A total of 59 patients were recruited and CSF samples were obtained from the Department of Neurology, Hospital La Fe and Hospital Clinico, University of Valencia. Out of 59 patients, 21 had inflammatory MS (11 IgM+/+ and 10 IgM +/-), 8 had medullary subtype, 11 had PPMS, 9 had NMO, and 10 were non-inflammatory neurological controls (NIND patients). In CSF, apart from factors related to MS or NMO, there are factors from other diseases that produce their action. This must be considered as “background noise” as average population. Mixing of total CSF samples in all clinical forms may potentiate the factors related to MS. Therefore, we mixed CSF samples in all clinical forms.
Multiple sclerosis patients were defined and grouped in different clinical courses, according to the current criteria (Lublin and Reingold, 1996) and diagnosed according to McDonald criteria. They all met the following characteristics: oligoclonal IgG bands (OCGB) present, not in a phase of relapse, and have spent more than a month after the last dose of steroids. Wingerchuk criteria were used to diagnose patients with NMO disease (Wingerchuk et al., 2006). Patients suffered relapses of optic neuritis and myelitis, and two of the three criteria, normal MRI or that did not accomplish the Patty criteria for MRI diagnosis of MS. Table 1 illustrates the clinical characteristics of the patients.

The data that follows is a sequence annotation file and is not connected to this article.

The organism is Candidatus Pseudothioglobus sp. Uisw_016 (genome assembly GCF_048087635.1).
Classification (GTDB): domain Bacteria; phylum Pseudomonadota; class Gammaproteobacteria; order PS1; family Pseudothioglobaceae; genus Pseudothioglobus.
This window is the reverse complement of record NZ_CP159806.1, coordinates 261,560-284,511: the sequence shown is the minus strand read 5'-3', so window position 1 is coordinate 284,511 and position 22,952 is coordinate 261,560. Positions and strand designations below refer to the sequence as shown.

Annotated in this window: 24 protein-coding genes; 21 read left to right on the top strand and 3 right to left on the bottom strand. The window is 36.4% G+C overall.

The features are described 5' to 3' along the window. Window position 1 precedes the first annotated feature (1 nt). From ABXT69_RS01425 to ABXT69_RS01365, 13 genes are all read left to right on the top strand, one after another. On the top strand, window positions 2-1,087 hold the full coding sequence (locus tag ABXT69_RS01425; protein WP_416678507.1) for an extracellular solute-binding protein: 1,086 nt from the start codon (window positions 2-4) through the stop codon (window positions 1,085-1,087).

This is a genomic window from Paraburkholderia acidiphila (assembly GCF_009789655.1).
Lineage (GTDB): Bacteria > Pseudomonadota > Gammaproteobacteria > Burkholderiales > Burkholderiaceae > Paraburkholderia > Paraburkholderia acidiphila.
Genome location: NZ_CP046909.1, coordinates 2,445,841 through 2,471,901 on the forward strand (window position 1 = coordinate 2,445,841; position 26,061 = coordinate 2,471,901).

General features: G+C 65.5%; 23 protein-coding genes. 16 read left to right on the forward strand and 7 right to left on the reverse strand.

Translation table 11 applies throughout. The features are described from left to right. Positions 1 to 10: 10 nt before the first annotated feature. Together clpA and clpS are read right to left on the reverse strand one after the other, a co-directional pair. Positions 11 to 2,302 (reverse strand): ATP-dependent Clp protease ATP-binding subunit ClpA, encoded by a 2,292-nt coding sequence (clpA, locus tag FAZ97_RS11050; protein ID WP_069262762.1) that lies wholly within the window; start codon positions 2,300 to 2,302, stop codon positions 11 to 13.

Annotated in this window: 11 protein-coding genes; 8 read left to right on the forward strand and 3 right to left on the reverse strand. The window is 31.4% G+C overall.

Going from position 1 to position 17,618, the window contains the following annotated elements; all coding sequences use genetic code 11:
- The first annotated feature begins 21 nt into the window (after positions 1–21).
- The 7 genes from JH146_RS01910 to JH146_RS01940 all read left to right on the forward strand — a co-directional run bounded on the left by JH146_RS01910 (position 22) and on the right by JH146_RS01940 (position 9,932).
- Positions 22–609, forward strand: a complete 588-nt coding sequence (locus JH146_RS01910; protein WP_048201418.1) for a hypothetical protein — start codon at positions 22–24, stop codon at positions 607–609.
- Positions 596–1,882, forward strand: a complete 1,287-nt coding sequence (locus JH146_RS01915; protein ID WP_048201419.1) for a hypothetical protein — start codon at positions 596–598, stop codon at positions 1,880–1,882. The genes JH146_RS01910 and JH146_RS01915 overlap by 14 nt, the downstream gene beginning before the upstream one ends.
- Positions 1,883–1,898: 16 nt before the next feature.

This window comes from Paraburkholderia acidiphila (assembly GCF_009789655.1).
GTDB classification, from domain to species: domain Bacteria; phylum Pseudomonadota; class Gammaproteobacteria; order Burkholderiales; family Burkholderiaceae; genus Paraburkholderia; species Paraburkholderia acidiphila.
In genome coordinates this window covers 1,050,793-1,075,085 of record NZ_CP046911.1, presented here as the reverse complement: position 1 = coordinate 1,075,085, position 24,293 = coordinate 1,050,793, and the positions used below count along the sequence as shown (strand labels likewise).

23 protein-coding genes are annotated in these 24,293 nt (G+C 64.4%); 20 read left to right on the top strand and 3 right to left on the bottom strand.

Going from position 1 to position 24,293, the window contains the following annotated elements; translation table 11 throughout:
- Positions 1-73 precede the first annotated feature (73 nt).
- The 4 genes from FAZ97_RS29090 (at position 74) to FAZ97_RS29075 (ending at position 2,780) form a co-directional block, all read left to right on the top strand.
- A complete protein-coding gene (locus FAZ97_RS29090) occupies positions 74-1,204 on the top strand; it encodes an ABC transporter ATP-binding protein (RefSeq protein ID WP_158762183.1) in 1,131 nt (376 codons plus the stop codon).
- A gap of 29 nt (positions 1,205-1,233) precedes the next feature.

Inflammatory MS (RRMS and SPMS forms)
MS is categorized into: (1) Relapsing remitting MS (RRMS) that later develops into secondary progressive stage (SPMS); and (2) primary progressive MS (PPMS). Over 95% of patients with MS show oligoclonal bands (OCBs) of IgG in CSF (G+) (Kostulas et al., 1987) and 40% show IgM OCBs in CSF (M+) related to a more aggressive course of disease (Sharief and Thompson, 1991). In our project we also classified and named inflammatory MS into “IgM+/-” and “IgM+/+ subtype” (see below) on the basis of aggressivity and prognosis that is more complete than just RRMS or PPMS. In addition we have studied separately a set of patients with MS but with a predominant affectation of the spinal cord, because these patients have some peculiarities, and we wanted to explore if they have some differences in light of our experiments. The most aggressive cases termed as “medullary” have more spinal injuries.